Abstract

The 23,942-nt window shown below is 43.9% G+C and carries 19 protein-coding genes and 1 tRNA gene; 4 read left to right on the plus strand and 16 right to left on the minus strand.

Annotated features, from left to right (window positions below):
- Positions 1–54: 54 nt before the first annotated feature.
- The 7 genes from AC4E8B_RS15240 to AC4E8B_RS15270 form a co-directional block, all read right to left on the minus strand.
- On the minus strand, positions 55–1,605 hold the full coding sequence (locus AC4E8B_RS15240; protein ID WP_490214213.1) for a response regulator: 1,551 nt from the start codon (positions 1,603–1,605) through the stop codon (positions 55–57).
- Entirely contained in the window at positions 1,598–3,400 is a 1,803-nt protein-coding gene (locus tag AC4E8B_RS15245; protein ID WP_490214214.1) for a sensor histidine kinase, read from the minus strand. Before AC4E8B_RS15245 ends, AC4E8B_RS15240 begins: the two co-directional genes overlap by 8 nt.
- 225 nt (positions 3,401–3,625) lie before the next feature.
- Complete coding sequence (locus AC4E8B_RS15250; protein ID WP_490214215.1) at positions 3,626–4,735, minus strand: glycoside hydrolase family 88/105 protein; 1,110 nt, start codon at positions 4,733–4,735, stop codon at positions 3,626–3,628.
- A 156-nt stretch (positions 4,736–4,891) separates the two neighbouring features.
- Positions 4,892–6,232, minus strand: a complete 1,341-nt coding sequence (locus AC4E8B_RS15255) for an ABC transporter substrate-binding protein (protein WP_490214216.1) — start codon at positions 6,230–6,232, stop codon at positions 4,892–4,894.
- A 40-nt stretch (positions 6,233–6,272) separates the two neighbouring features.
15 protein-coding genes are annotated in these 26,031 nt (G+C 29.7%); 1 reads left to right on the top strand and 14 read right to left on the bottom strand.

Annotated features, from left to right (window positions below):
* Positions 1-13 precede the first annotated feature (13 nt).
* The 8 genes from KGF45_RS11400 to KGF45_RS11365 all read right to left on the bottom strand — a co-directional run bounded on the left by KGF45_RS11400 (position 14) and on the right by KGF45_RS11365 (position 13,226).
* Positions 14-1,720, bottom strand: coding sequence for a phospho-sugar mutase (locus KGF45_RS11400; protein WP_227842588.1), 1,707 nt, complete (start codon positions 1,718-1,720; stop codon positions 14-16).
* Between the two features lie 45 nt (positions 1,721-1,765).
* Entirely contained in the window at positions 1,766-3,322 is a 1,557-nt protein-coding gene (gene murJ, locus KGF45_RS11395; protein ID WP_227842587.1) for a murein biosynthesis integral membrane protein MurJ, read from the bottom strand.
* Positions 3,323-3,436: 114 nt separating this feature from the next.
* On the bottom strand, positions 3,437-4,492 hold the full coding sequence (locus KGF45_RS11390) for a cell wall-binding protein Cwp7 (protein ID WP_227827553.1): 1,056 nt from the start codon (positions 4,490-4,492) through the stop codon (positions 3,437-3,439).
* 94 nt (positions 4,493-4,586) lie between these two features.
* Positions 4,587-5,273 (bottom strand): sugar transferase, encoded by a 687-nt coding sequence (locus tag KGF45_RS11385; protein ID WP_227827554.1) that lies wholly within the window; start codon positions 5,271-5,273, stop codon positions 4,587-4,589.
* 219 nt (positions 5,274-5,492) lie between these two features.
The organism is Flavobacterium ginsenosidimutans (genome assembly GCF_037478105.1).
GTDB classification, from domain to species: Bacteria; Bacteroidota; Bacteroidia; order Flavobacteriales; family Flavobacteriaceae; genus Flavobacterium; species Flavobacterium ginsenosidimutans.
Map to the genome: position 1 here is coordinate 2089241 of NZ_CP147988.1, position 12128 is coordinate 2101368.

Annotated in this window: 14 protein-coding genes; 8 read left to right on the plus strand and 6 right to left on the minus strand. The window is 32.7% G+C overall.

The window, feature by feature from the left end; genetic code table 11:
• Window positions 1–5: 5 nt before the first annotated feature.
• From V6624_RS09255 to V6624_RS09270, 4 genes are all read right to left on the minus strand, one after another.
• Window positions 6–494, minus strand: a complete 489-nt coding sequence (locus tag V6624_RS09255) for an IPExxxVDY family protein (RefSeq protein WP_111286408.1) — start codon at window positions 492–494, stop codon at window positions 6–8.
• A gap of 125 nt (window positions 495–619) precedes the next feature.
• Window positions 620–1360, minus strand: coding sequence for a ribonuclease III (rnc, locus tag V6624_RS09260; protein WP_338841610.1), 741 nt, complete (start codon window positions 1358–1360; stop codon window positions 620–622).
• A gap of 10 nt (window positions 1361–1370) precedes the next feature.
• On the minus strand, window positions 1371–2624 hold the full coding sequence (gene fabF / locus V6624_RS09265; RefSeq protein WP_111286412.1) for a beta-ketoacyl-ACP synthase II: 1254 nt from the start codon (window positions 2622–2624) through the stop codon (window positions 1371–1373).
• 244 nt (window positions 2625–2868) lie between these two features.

This paper presents a numerical study of the response of relatively embanked sediment-filled valleys to incident plane SH, SV, and P waves, in the two-dimensional case. The Aki-Larner technique used here is shown to be reliable even for steep interface slopes. Numerical results show the existence and the importance in such valleys of specific two-dimensional resonance patterns, which may be classified in three categories: the antiplane shear modes, corresponding to SH motion; the in-plane shear modes (SV); and the in-plane bulk modes (P). Each of them is characterized by the consistency of the peak frequencies, and the in-phase motion (modulo 180°) across the whole valley. They induce a very large amplification, even in the case of significant damping (up to 4 times the corresponding one-dimensional prediction), a very long duration of motion, and large differential motion. The characteristics of the fundamental modes are in good qualitative agreement with the relevant experimental observations. The existence of this two-dimensional resonance is controlled by the shape ratio (thickness to half-width ratio) and the velocity contrast: a quantitative relationship is proposed in the SH case. The frequency of these resonance modes, for each pattern, is shown to depend only on two parameters: the one-dimensional resonance frequency at the valley center and the shape ratio. A simple model of a soft rectangular inclusion is shown to provide satisfactory quantitative formulas to estimate the fundamental resonance frequencies of any valley. As to the amplitude of this two-dimensional resonance, the general trends of its dependence on the different valley parameters (shape ratio, velocity contrast, Poisson ratio, damping) and on the incident wave field characteristics (wave type, incidence angle) are indicated. An important result, however, for earthquake engineering purposes is that both the two-dimensional resonant frequencies and amplification values differ a lot from their “classical” one-dimensional estimates.

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